Macrina is donating all net proceeds from sales of our 30th Anniversary Confetti Cupcakes from August 14 – 26 to the ADAMÂ Foundation and Bakery. Our Confetti Cupcakes are a tender butter cake filled with a dollop of huckleberry compote and topped with vanilla buttercream and funfetti sequins.
“I am happy now that I spend most of my days baking, and my nights are peaceful,” said Kareem, an eighteen-year-old refugee who lost his family to violence in Congo. Located near the Oruchinga Settlement Camp in southwest Uganda, the ADAMÂ Bakery serves over 9,000 refugees from East Africa. Jeffrey Hamelman and Mitch Stamm were brought in to train the bakers, a connection that inspired Macrina’s annual support.
“When the refugees arrive, they are given four eucalyptus poles and a tarp,” says Jeffrey. Mitch adds, “They’ve been stripped of everything except their dignity.”
With limited equipment, the bakery daily welcomes twenty-four bakers. These bakers not only earn but also distribute a portion of the day’s bread to the camp’s children. “Three-fourths of the bakers are women,” notes Jeffrey. Under the management of Angella Kushemererwa and Sophie Karungi, the bakery ensures that bread reaches the needy children daily. “Handing out the bread is an act of the utmost elation when you see the joy on the faces of the children who get the buns,” Jeffrey emphasizes, but the supply often falls short.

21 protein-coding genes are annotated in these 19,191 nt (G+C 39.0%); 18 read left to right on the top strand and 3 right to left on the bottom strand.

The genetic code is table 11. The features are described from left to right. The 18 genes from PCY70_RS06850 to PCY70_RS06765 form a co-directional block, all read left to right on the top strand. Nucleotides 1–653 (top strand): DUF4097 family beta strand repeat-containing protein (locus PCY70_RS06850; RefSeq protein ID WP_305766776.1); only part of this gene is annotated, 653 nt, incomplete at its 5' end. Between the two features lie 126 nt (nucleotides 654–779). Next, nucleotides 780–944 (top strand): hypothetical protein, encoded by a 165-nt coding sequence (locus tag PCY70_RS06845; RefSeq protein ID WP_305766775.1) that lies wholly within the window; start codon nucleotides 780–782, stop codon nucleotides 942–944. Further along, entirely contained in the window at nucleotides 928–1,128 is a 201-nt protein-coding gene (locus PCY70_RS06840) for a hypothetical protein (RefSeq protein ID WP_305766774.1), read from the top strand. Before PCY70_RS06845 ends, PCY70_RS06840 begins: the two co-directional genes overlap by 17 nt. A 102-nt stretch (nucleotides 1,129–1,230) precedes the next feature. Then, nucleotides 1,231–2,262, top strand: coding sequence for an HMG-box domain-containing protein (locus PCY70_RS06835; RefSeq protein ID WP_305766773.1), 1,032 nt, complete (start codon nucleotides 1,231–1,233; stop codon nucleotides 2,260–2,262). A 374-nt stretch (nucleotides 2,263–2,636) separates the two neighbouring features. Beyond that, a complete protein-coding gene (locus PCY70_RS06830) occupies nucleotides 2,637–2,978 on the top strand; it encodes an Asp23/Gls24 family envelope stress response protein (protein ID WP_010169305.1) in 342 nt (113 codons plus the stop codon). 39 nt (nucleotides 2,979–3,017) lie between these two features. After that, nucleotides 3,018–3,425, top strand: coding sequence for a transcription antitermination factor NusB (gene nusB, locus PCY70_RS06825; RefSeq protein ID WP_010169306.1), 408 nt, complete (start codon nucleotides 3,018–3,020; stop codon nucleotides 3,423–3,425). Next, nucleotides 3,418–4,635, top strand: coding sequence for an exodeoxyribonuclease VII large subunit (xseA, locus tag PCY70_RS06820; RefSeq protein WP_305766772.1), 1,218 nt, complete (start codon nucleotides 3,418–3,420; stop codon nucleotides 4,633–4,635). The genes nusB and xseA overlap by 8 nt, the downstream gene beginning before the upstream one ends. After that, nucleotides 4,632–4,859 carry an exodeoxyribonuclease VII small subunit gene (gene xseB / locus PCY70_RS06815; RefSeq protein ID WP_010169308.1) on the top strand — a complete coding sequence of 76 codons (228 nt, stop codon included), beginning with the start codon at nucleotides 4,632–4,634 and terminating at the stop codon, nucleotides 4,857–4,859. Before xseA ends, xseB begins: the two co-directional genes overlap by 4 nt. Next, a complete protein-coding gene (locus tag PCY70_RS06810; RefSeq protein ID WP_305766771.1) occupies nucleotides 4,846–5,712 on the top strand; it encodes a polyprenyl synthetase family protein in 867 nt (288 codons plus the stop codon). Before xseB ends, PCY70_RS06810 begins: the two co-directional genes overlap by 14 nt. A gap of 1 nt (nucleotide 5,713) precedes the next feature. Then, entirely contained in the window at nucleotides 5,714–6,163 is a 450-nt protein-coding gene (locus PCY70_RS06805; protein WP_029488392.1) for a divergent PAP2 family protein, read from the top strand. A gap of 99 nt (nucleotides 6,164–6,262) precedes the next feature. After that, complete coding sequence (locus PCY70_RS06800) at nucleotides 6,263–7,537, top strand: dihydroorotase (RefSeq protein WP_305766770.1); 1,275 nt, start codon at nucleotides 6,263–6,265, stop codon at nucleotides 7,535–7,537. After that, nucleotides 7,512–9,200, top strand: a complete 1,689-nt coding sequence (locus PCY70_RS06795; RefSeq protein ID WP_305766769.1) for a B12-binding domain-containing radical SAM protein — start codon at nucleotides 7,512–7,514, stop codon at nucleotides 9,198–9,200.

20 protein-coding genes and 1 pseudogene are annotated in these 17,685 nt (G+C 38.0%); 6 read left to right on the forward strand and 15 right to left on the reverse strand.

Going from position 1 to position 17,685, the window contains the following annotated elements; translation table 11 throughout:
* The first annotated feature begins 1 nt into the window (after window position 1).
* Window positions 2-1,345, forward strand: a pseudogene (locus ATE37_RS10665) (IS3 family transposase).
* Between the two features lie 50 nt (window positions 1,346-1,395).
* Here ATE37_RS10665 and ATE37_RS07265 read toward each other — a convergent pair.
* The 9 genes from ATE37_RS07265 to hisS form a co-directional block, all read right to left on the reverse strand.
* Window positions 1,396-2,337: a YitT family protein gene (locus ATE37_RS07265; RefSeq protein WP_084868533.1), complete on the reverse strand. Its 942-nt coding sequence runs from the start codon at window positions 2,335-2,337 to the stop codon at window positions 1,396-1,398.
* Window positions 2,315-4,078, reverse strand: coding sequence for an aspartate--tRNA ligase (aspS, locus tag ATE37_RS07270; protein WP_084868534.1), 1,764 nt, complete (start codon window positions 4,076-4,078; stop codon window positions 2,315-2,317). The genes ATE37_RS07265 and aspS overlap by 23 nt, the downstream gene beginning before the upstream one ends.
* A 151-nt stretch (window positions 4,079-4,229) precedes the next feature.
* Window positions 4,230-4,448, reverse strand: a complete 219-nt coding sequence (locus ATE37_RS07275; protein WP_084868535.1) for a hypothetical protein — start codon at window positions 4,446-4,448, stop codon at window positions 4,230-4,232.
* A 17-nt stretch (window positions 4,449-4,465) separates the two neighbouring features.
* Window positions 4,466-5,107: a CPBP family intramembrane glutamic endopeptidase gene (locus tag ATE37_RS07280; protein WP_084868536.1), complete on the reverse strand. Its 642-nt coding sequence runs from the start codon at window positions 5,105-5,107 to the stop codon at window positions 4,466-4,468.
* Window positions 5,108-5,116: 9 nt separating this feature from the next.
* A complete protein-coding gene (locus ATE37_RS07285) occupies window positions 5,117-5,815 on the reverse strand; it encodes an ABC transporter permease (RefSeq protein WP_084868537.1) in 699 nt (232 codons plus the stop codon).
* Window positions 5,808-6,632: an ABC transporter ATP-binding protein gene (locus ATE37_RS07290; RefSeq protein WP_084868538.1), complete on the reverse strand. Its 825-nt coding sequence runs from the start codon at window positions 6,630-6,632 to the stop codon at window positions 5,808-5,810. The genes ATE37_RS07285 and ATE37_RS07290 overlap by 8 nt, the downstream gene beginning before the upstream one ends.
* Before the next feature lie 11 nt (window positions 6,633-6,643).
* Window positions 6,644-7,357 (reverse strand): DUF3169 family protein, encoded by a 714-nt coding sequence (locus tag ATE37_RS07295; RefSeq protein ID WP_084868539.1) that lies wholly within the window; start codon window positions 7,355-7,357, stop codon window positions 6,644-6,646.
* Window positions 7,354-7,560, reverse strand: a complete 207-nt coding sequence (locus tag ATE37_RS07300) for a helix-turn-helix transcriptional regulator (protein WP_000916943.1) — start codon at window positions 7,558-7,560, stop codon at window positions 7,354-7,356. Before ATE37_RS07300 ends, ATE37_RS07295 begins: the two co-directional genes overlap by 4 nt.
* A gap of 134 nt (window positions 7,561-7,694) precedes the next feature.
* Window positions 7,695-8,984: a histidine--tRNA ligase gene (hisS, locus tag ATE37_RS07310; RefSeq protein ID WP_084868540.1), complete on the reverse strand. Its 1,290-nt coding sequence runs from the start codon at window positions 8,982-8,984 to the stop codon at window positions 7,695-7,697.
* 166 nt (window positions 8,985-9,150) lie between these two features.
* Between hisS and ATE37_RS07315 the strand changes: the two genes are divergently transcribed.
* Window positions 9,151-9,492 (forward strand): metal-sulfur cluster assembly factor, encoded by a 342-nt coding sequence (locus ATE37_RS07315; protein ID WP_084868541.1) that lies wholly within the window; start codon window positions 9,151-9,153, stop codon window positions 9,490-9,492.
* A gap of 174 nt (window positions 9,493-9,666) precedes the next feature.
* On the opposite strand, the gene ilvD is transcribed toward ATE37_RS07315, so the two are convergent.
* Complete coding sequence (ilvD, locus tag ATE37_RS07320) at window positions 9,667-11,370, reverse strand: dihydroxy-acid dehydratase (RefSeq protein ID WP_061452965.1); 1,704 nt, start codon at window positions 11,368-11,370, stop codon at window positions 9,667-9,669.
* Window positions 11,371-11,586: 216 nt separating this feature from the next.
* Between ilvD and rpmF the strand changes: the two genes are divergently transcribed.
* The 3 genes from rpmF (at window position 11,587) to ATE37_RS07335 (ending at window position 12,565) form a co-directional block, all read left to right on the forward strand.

The goal for the bakery is to become self-sustaining eventually, but for now, keeping it open costs about $5,000 per month. Construction is underway for an adjacent store to sell the bakery’s products, putting it on track to become a self-sustaining business. They’ve also nearly finished construction of a new kitchen and now have running water.
“We know the needs are endless, but even small contributions benefit a large number of people,” says Scott France, president and co-owner of Macrina Bakery. “We made a significant contribution last year and we hope to top that this year. The money goes directly to the bakery and it makes an incredible impact on the bakers’ lives.”
Jeffrey adds, “Some people might say you’re training 24 people…this is just wonderful,” but he acknowledges the bigger picture. Reflecting on the impact, he says, “You can tell half our heart is in Uganda. We know that we’ve changed their lives. They don’t know to what extent they’ve changed ours.”